Manos’s talk covered a lot of ground, but the main takeaway was that data center facilities managers need to embrace change, drive new technology adoption, and take the initiative with executive management. Manos wrote in a blog post that the most popular sessions at Symposium weren’t necessarily end users doing something new or cutting edge, but instead traditional enterprises (i.e. not Google or Facebook) adopting newer technologies.
But still… from Manos’s blog.
There was still a healthy population of people who were downplaying those technologies. Downplaying their own ability to do those things. Re-stating the perennial dogmatic chant that these types of things (essentially any new ideas post 2001 in my mind) would never work for their companies.
Jay Fry from CA wrote a good blog post on Manos’s talk and pointed out the takeaway for data center managers getting ready to jump into cloud computing:
It means an investment to get applications ready for what happens when infrastructure fails (which it does) and to understand the operational impact of moving to the cloud (which is too often overlooked). It means an acknowledgment that a move to the cloud means a clearer understanding between how applications are architected and how data center facilities are run. Or at least an understanding of what you need to know when computing begins to happen both inside and outside your physical premises.
Regardless of the technology — be it cloud computing, higher inlet air temperatures, economization — data center professionals need to actively drive new technology adoption and strategy to stay relevant in today’s corporate environments where increasingly more IT workloads are being moved off-premise. Cloud computing happens to be the most visible at this point.
So to steal one of my favorite sayings from Uptime Institute Executive Director Pitt Turner, what are you going to do when you get back to your office on Monday about cloud computing?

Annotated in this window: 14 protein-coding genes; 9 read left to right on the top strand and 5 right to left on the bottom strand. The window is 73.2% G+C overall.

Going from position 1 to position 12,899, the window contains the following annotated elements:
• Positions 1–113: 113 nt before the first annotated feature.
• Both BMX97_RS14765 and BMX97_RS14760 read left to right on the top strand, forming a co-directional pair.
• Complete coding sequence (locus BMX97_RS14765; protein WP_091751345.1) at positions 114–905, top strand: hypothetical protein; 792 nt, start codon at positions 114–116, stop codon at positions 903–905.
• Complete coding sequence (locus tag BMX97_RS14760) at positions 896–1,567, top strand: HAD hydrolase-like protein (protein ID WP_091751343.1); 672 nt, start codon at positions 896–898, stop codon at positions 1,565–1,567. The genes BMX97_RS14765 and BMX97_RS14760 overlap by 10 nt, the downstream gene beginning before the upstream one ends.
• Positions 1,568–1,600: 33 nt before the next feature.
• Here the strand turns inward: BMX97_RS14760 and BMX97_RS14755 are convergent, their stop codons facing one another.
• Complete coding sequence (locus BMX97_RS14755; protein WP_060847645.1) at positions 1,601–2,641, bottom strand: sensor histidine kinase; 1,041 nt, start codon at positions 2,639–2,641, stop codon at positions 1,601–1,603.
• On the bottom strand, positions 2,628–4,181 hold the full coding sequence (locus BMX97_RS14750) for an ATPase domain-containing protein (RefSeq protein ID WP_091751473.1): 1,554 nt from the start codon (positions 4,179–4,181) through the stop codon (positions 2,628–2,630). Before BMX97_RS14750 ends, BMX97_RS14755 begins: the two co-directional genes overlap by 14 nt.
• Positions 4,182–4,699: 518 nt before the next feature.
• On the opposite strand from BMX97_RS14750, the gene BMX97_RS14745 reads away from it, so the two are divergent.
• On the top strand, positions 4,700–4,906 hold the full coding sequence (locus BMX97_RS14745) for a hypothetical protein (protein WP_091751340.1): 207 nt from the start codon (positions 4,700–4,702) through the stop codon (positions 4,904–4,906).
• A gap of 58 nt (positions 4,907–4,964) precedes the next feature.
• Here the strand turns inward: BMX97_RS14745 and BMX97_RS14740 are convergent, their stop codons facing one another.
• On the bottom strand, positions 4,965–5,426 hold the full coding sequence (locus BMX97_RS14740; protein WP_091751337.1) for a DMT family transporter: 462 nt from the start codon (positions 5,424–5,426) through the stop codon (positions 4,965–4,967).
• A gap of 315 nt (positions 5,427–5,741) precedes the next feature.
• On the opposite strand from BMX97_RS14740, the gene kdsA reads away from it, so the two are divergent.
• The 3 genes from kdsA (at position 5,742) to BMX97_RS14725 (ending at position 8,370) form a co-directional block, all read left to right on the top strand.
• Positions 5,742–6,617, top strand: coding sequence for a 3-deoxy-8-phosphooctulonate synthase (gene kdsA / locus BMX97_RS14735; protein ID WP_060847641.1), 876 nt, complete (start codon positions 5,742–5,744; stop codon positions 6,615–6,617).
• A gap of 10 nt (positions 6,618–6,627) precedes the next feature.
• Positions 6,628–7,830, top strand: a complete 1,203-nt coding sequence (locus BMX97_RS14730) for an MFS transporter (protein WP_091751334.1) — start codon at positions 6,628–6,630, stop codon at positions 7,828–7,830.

Posted by mstansberry | Posted in Data center jobs, Uptime Institute Operational Sustainability | Posted on 31-03-2011
Data Center Knowledge reported on AFCOM’s new “State of the Data Center” survey results, and pointed out that server and storage deployments are growing, while data center staff is shrinking, or staying the same in most data centers.
According to preliminary results from Uptime Institute’s Inaugural Data Center Survey, 71% of data center owners/operators had 24×7 staffing at their data centers. Around 32% of respondents said their data centers were understaffed. And 60% reported budget as the most significant constraint on staffing needs.
According to Uptime Institute’s AIR database, 70% of reported data center outages are directly attributable to human error. Management decisions regarding staffing levels, training and maintenance may have the most significant impact on a data center site’s availability over time. This is why staffing requirements play such a prominent role in Uptime Institute’s Tier Standard Operational Sustainability (see document for staffing/availability requirements matrix).
The right number of qualified people on appropriate shifts is critical to meeting long-term performance objectives, providing a comprehensive maintenance program, and coordinating effective financial management and capacity planning in the data center.
Click here to participate in Uptime Institute’s Inaugural data center survey and receive a free copy of the findings.